Jump to content
New Registrations Read more... ×
Research Assistance Donations Read more... ×
Apologies - Forum was down for several days Read more... ×

Hingham History seeker

Members
  • Content Count

    1
  • Joined

  • Last visited

  • Days Won

    1

Hingham History seeker last won the day on October 29 2018

Hingham History seeker had the most liked content!

About Hingham History seeker

  • Rank
    Private

Previous Fields

  • Are you a veteran?
    no
  1. Hingham History seeker

    H & S Co., 204th Engineer Combat Battalion

    I’ve been doing research for the family of the late WWII Samuel A. Villani (photo attached), who, as a member of H & S Co., 204th Engineer Combat Battalion (he became a 1st Sgt.), was activated at Fort Devens in MA and then deployed from NYC on January 2, 1944 for WWII service in Europe, for which Sam would be recognized with a Bronze Star. I’ve already gathered quite a bit of info but one puzzle — and two other questions — remain. 1. Sam had enlisted, early in 1942, near his home in Croton-on-Hudson NY. But he met his future wife, Violet Nystrom, when his unit was stationed that spring in one of what I have been told were two army unit camps on Prospect Street here in Hingham, MA. (They had a USO dance where the couple met—dance was at one of the camp’s buildings. Violet was a USO hostess—as a high school senior.) There had been considerable Navy presence in Hingham at the time due to the historic and then-expanding Navy munitions depot as well as Naval ship building yard built here as the war got underway. But why was Sam’s army unit here, before they were sent to Fort Devens? 2. Is there a record of how Sam earned his Bronze Star. (The family has the medal and his wife tells a story she remembers from what her husband told her—but I’d like to reference an official record if such exists.) Photo I took of Sam's Bronze Star attached. 3. My final question is whether any records exist of the reconstruction work that Sam’s unit did in Nuremberg, Germany — in the months after Germany surrendered in 1945. That work delayed Sam’s return to the US until October 1945, and his wife—a now full-of-life 94-year-old—told me that the work they did in Nuremberg related to the then-upcoming war trials. She said that Sam's unit was building housing units there. I wondered if there were records that document that work. Thanks very much for any light you may be able to shed!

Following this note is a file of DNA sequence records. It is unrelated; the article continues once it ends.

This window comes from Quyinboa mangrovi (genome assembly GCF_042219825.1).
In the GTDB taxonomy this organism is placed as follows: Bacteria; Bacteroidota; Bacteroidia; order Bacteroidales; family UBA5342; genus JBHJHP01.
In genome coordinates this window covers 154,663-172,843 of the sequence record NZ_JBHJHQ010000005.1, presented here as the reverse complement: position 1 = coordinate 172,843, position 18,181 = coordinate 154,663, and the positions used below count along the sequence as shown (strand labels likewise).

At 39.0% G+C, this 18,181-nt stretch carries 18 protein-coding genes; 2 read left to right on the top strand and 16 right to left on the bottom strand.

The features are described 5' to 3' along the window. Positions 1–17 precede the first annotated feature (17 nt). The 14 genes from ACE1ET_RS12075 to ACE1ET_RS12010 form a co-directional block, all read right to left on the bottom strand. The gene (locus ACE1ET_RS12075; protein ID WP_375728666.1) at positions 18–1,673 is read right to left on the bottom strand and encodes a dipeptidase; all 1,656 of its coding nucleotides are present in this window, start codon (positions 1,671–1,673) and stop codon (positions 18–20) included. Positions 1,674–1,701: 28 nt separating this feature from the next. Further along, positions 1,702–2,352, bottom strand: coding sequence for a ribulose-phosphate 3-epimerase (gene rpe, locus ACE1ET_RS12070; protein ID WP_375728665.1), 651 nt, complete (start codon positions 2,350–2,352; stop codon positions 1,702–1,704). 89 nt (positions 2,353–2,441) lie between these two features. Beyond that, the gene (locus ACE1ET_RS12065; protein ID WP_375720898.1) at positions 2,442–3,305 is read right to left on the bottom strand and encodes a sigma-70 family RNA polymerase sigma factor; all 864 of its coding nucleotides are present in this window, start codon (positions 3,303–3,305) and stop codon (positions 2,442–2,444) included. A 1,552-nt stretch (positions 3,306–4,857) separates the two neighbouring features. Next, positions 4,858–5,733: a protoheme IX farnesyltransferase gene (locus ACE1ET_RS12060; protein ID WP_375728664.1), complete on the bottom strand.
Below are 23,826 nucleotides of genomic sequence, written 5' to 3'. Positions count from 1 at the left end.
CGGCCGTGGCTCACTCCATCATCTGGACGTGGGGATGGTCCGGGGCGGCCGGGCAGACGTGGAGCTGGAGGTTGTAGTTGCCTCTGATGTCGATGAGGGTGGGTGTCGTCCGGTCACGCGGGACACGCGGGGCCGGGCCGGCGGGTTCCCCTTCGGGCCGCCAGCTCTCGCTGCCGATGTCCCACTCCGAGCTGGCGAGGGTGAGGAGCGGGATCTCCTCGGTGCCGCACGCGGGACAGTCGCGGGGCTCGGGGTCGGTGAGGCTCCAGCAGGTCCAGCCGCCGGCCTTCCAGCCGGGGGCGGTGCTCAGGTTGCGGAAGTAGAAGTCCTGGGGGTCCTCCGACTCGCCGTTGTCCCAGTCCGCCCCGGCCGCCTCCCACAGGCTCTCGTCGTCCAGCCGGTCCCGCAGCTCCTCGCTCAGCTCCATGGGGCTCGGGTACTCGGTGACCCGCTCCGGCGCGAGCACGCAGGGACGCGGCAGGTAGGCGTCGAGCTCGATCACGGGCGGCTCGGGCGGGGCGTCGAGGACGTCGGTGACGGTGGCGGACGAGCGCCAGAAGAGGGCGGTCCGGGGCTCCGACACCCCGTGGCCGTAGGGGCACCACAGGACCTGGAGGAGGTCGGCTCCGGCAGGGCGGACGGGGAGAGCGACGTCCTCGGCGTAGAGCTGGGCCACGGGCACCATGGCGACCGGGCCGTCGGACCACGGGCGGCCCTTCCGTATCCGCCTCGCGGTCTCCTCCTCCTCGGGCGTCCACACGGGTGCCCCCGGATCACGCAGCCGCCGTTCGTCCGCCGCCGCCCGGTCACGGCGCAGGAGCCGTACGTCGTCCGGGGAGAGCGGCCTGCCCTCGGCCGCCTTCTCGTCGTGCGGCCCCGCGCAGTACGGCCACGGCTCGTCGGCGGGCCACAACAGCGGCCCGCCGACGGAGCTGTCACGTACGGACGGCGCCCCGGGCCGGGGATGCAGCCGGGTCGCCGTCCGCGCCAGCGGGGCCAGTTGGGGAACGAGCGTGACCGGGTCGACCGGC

×